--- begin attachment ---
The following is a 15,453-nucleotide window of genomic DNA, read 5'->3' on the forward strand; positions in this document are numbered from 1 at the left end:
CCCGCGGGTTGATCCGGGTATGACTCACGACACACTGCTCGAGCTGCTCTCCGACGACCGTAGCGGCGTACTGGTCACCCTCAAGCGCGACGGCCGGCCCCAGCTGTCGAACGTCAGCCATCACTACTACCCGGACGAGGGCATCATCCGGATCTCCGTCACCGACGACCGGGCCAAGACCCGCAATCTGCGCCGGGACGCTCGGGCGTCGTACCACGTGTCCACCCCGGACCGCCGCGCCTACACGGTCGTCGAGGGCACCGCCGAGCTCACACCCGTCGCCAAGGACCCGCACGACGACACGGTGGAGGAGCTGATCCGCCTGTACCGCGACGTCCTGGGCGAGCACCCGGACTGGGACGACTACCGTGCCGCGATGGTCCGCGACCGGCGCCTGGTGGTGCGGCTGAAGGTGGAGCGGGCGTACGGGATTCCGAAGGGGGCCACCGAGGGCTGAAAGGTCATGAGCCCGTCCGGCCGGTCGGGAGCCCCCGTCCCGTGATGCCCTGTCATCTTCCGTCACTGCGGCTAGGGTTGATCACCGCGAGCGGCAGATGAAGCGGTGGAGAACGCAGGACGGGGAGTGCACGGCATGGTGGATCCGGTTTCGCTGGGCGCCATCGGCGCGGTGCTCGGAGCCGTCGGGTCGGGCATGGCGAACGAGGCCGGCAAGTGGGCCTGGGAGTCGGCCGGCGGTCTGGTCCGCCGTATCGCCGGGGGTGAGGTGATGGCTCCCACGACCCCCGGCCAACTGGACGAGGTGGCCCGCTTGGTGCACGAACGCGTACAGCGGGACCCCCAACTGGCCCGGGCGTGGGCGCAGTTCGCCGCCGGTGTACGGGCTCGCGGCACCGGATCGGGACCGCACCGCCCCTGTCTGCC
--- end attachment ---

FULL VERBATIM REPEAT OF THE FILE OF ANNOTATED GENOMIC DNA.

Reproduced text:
The following is a 15,453-nucleotide window of genomic DNA, read 5'->3' on the forward strand; positions in this document are numbered from 1 at the left end:
CCCGCGGGTTGATCCGGGTATGACTCACGACACACTGCTCGAGCTGCTCTCCGACGACCGTAGCGGCGTACTGGTCACCCTCAAGCGCGACGGCCGGCCCCAGCTGTCGAACGTCAGCCATCACTACTACCCGGACGAGGGCATCATCCGGATCTCCGTCACCGACGACCGGGCCAAGACCCGCAATCTGCGCCGGGACGCTCGGGCGTCGTACCACGTGTCCACCCCGGACCGCCGCGCCTACACGGTCGTCGAGGGCACCGCCGAGCTCACACCCGTCGCCAAGGACCCGCACGACGACACGGTGGAGGAGCTGATCCGCCTGTACCGCGACGTCCTGGGCGAGCACCCGGACTGGGACGACTACCGTGCCGCGATGGTCCGCGACCGGCGCCTGGTGGTGCGGCTGAAGGTGGAGCGGGCGTACGGGATTCCGAAGGGGGCCACCGAGGGCTGAAAGGTCATGAGCCCGTCCGGCCGGTCGGGAGCCCCCGTCCCGTGATGCCCTGTCATCTTCCGTCACTGCGGCTAGGGTTGATCACCGCGAGCGGCAGATGAAGCGGTGGAGAACGCAGGACGGGGAGTGCACGGCATGGTGGATCCGGTTTCGCTGGGCGCCATCGGCGCGGTGCTCGGAGCCGTCGGGTCGGGCATGGCGAACGAGGCCGGCAAGTGGGCCTGGGAGTCGGCCGGCGGTCTGGTCCGCCGTATCGCCGGGGGTGAGGTGATGGCTCCCACGACCCCCGGCCAACTGGACGAGGTGGCCCGCTTGGTGCACGAACGCGTACAGCGGGACCCCCAACTGGCCCGGGCGTGGGCGCAGTTCGCCGCCGGTGTACGGGCTCGCGGCACCGGATCGGGACCGCACCGCCCCTGTCTGCC